total time:                          60.0003s
    total number of events:              821511

Latency (ms):
         min:                                  0.06
         avg:                                  0.07
         max:                                  1.11
         95th percentile:                      0.08
         sum:                              59537.46

Threads fairness:
    events (avg/stddev):           821511.0000/0.00
    execution time (avg/stddev):   59.5375/0.00
and then summarized the results into the following chart:

One day I'll share raw results, as a gist or somehow else, but for now let me summarize my findings as of March 3, 2017:
  1. MyRocks really rocks with this oltp_point_select.lua --table-size=1000000 test of sysbench 1.1.0! With default settings of server variables it outperformed InnoDB from MySQL 5.7.17 at all number of threads tested, from 1 to 64, and proved good scalability on up to 64 threads on my QuadCore box. I've got more than 45K QPS starting from 4 threads.
  2. InnoDB with disabled AHI is somewhat faster for this test than with enabled AHI, highest result was almost 44K QPS with AHI OFF on 4 threads.
  3. It seems my QuadCore is not relevant any more for serious benchmarks, as for quite a some time people use 8 to 18 cores per socket etc and start with 200K QPS with 8 threads already.

Saturday, March 11, 2017

Fun with Bugs #49 - Applying PMP to MySQL

As you maybe noted, in several recent posts I've provided some additional details for slides used during my FOSDEM talk on profiling MySQL. The only part not covered yet is related to using Poor Man's Profiler (and pt-pmp version of it). I see no reason to explain what it does and how to use it once again, but would like to show several recent enough MySQL bug reports where this tool was essential to find, explain or demonstrate the problem.

Quick search for active bugs with "pt-pmp" in MySQL bugs database produces 8 hits at the moment:
  •  Bug #85304 - "Reduce mutex contention of fil_system->mutex". It was reported by Zhai Weixiang few days ago, and pt-pmp output was used as a starting point for the analysis that ended up with a patch suggested.
  • Bug #85191 - "performance regression with HANDLER READ syntax", from the same reporter. In this report pt-pmp was used to prove the point and show what exactly threads were doing.
  • Bug #80979 - "Doublewrite buffer event waits should be annotated for Performance Schema", by Laurynas Biveinis. One more case when PMP shows where the time is spent by threads in some specific case, while there is no instrumentation (yet) for the related wait in Perfomance Schema.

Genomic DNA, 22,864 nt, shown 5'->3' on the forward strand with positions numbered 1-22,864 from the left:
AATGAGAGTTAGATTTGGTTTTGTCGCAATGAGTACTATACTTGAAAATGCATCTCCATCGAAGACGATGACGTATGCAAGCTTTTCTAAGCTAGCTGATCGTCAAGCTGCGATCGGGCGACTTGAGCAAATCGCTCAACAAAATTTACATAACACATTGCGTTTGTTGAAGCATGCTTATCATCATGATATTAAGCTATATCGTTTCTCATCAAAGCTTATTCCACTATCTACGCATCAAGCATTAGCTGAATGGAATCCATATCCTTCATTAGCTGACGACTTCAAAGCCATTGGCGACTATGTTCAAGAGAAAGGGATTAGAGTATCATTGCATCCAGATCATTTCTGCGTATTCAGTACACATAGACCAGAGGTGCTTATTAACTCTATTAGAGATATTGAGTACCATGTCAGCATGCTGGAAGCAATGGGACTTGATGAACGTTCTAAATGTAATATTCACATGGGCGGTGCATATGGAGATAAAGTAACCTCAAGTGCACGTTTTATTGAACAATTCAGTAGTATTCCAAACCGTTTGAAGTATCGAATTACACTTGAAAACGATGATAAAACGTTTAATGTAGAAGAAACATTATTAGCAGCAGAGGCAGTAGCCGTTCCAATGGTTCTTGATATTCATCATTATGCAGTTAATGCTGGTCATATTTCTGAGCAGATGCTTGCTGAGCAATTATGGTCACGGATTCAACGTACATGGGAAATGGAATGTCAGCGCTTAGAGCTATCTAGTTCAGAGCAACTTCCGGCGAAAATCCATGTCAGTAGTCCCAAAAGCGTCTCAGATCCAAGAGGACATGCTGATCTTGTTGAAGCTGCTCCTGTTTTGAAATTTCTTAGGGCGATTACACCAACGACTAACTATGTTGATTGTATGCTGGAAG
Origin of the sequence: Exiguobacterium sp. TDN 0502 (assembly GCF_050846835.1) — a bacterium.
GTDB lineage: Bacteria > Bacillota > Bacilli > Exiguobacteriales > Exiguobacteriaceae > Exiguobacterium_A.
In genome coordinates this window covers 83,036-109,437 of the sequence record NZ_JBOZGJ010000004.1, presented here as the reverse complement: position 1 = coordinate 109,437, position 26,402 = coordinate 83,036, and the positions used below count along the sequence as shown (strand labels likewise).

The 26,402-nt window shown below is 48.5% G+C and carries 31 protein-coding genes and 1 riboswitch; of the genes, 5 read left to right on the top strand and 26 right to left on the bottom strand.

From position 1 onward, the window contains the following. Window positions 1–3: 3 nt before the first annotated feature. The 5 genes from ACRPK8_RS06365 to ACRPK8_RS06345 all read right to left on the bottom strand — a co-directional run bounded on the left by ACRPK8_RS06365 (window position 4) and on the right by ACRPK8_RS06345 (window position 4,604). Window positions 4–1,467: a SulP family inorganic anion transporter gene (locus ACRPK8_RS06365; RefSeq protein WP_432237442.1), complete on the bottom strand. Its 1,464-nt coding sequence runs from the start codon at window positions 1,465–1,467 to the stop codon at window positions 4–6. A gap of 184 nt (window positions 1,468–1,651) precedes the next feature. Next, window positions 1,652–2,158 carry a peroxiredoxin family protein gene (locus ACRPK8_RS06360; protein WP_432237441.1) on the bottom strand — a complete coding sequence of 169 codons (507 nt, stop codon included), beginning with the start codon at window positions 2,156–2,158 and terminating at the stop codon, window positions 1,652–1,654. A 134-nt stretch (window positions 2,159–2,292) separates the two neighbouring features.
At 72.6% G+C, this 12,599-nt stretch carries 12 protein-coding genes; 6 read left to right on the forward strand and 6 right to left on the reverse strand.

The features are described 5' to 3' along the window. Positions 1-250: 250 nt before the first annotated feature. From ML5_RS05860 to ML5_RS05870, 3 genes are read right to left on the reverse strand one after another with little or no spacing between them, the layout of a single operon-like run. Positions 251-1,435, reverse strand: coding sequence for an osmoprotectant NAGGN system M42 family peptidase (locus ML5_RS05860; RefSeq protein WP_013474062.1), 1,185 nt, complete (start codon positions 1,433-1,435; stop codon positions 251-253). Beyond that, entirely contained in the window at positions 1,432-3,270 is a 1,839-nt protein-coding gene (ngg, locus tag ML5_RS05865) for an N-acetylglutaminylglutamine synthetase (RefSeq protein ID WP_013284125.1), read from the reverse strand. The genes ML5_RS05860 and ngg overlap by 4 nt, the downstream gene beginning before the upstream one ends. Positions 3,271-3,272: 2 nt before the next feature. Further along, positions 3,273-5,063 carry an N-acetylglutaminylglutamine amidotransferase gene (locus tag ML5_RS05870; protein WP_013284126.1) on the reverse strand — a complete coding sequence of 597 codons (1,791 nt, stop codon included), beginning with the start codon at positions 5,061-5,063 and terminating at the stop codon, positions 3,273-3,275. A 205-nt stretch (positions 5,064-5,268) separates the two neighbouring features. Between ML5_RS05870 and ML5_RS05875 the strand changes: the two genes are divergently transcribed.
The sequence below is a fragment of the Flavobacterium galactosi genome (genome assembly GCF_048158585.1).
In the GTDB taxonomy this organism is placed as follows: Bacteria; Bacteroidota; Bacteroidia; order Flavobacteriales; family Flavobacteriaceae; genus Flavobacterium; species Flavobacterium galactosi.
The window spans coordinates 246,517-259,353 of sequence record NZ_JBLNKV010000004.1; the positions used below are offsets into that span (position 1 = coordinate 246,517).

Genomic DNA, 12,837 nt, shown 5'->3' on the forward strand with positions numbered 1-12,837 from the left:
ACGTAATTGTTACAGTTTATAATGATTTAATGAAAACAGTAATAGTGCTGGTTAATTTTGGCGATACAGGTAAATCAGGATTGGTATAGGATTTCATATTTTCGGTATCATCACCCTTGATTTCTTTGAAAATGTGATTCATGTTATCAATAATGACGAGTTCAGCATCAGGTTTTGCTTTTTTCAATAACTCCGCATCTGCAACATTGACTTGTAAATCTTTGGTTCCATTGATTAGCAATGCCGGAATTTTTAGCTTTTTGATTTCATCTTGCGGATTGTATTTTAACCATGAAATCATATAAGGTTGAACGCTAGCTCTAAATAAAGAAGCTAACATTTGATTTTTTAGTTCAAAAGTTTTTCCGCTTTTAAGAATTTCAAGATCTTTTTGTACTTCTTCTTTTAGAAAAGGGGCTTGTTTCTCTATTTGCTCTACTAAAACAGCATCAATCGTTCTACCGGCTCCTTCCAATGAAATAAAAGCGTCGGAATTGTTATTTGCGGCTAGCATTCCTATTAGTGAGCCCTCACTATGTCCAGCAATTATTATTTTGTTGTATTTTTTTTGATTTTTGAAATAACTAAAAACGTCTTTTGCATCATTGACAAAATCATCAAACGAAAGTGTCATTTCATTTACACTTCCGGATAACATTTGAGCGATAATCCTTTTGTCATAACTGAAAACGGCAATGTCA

• Bug #77827 - "reduce cpu time costs of creating dummy index while change buffer is enabled", again by Zhai Weixiang. In this bug report he had used both perf to show that some notable time was spent on the operation, and pt-pmp to show the related backtraces.
  • Bug #73803 - "don't acquire global_sid_lock->rdlock if gtid is disabled". Once again, Zhai Weixiang used pt-pmp output as a starting point for further code analysis.I wonder why this bug is still "Open", by the way...
  • Bug #70237 - "the mysqladmin shutdown hangs". Guess who reported it after applying PMP when something hanged. As I stated in all my 3 recent FOSDEM talks, this is exactly what you have to do before killing and restarting MySQL server in production - get backtraces of all threads, raw or at least aggregated with pt-pmp... I am not sure why the bug was not noted in time, there are even ideas of patches shared. Time for somebody to process it formally.
  • Bug #69812 - "the server stalls at function row_vers_build_for_consistent_read". Same reporter, same tool used, same result - the bug report is still "Open". Looks like I know what my next post(s) in this "Fun with Bugs" series will be devoted to...
  • Bug #62018 - "innodb adaptive hash index mutex contention". It was reported by Mark Callaghan and PMP outputs were used as a part of the evidence. The bug is "Verified" and even got a patch suggested for 5.7.x by Percona engineers, but still had not got any proper attention from Oracle. I may have some more results related to the "cost" and "benefits" of adaptive hash indexing to share soon, so stay tuned...
Surely, there are way more bugs where PMP was used. Let me share one more that I noted while working on my recent talk on profiling (bug had not found time to put it on slides and comment on):

  • Bug #78277 - "InnoDB deadlock, thread stuck on kernel calls from transparent page compression", by Mark Callaghan. Again, PMP outputs were provided to prove the point and show where threads are stuck. The bug is "Open".

For many performance related cases applying pt-pmp and sharing the results becomes a de facto community requirement, as you can see, for example, in Bug #84025. Note that Umesh Shastry, who verified the bug, provided pt-pmp outputs in hist testing results. I'd suggest to have gdb and pt-pmp installed and ready to use on any production system using any version and fork of MySQL. Even if your bug will be ignored by Oracle, these outputs are useful for other community members who may hit similar cases or is not lazy to check and work on the code to provide a patch.